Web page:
Source | www.inc.com |
The more you know about how your brain works and what is happening physically inside your body, the more you can cope with stressful situations.
I have learned this lesson countless times, especially during business trips and when meeting new people or interviewing sources. As a confirmed introvert, I have to manage the negative thoughts that come flooding in, because I’m always analyzing situations and parsing out what people say. It’s a full-time job, and I’m not that gifted at it.
Now, I have a better way to combat the problem.
I’ve been reading a lot about the chemicals in our brains that control behavior. I’ve written many times about dopamine and how positive experiences trigger warm feelings and thoughts. It’s one reason we like to check email, hoping for an encouraging message. It’s also why we check our phones so often for text messages.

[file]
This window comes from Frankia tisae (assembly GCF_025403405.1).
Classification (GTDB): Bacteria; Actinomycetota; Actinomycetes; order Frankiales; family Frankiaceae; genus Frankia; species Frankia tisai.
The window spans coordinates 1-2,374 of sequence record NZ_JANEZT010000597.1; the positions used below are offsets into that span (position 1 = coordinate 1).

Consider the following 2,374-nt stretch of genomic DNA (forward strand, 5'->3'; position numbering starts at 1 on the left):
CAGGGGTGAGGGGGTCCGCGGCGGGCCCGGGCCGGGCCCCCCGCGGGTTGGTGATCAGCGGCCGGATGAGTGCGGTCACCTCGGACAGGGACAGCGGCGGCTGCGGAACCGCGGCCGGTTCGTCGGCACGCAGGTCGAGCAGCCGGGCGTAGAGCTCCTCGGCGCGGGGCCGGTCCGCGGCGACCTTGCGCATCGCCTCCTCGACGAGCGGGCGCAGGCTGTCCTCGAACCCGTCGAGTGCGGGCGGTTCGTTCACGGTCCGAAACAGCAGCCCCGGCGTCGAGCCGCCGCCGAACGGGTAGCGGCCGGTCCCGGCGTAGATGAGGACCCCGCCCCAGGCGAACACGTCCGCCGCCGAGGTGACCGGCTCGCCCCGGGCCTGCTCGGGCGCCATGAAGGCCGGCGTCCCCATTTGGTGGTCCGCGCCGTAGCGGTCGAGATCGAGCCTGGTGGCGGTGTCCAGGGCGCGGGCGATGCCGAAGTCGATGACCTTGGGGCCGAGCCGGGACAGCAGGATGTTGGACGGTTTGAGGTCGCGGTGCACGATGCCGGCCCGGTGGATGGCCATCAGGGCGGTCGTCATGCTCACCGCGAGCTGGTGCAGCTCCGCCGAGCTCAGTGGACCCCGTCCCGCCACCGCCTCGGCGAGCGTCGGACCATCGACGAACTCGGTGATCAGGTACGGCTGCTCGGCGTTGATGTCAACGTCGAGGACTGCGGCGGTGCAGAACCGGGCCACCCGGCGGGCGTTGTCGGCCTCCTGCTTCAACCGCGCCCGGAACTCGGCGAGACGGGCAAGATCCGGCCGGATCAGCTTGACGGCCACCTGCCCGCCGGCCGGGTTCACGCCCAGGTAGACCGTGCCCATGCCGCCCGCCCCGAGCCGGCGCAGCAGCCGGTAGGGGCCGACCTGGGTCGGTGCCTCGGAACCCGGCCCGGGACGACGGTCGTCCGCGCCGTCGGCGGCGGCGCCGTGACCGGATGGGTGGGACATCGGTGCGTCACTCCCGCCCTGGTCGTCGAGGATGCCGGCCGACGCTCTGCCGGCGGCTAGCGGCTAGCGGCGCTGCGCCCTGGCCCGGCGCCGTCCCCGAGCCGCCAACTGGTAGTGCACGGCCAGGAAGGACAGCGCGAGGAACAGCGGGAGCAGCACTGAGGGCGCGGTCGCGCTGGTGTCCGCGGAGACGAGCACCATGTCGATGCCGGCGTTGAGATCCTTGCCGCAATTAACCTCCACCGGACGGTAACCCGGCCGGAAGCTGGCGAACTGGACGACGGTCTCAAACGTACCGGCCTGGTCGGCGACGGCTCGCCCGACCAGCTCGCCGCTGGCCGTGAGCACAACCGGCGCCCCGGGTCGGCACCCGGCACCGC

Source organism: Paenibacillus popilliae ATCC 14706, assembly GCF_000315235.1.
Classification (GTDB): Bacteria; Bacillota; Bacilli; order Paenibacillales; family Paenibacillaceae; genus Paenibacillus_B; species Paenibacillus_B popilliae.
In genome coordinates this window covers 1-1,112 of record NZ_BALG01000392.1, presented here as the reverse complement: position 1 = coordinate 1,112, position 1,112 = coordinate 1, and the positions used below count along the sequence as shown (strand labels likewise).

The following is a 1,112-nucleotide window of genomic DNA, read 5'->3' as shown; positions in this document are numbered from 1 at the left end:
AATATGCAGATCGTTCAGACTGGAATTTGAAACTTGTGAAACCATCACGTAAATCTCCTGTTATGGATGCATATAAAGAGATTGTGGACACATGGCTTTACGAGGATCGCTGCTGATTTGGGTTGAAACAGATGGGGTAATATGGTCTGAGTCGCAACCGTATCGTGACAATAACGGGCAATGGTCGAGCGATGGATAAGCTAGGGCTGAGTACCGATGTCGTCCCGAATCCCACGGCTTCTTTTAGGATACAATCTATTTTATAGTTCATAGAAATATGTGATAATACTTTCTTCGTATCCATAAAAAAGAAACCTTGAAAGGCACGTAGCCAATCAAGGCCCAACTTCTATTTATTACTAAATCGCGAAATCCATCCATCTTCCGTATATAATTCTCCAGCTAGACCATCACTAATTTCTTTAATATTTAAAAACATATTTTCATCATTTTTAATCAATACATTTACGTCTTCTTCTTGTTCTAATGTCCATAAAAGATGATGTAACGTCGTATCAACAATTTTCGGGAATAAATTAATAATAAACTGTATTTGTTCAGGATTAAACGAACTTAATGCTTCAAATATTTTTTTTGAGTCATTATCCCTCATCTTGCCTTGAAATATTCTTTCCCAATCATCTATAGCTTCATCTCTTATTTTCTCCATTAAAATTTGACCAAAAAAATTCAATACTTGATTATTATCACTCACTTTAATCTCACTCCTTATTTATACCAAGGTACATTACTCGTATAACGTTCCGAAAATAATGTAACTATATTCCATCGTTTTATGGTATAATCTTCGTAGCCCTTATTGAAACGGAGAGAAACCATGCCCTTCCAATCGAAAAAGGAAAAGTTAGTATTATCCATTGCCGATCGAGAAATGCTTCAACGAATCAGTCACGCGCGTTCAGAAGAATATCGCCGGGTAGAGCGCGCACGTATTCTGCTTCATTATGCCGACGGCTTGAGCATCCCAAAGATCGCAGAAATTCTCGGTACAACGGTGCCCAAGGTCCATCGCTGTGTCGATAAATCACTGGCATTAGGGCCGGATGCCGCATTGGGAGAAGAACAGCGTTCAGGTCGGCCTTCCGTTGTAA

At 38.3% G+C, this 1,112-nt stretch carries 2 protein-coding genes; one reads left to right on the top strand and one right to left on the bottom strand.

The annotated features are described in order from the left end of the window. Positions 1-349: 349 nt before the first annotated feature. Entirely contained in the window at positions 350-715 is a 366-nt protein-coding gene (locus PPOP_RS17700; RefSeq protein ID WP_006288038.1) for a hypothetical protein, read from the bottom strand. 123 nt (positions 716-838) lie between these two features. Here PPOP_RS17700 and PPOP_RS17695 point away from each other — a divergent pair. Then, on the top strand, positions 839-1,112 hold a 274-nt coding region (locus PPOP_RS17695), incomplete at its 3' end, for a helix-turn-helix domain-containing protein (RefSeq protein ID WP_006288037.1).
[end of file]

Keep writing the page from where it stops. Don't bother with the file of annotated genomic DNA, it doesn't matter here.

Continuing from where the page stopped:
Curiously, in studying this topic lately, it turns out there’s a competing chemical called cortisol that is related to your hormones and stress levels.
I find this so fascinating: Cortisol is a chemical in your brain that tends to flow more freely and spurs negative thoughts. Your brain loves cortisol. I’ve read dozens of books and articles about this, so I don’t have one particular source for this information other than my own tacit knowledge and experiences, but there is a war between the wonderful pat-on-the-back of dopamine and the negative slap-on-the-wrist of cortisol.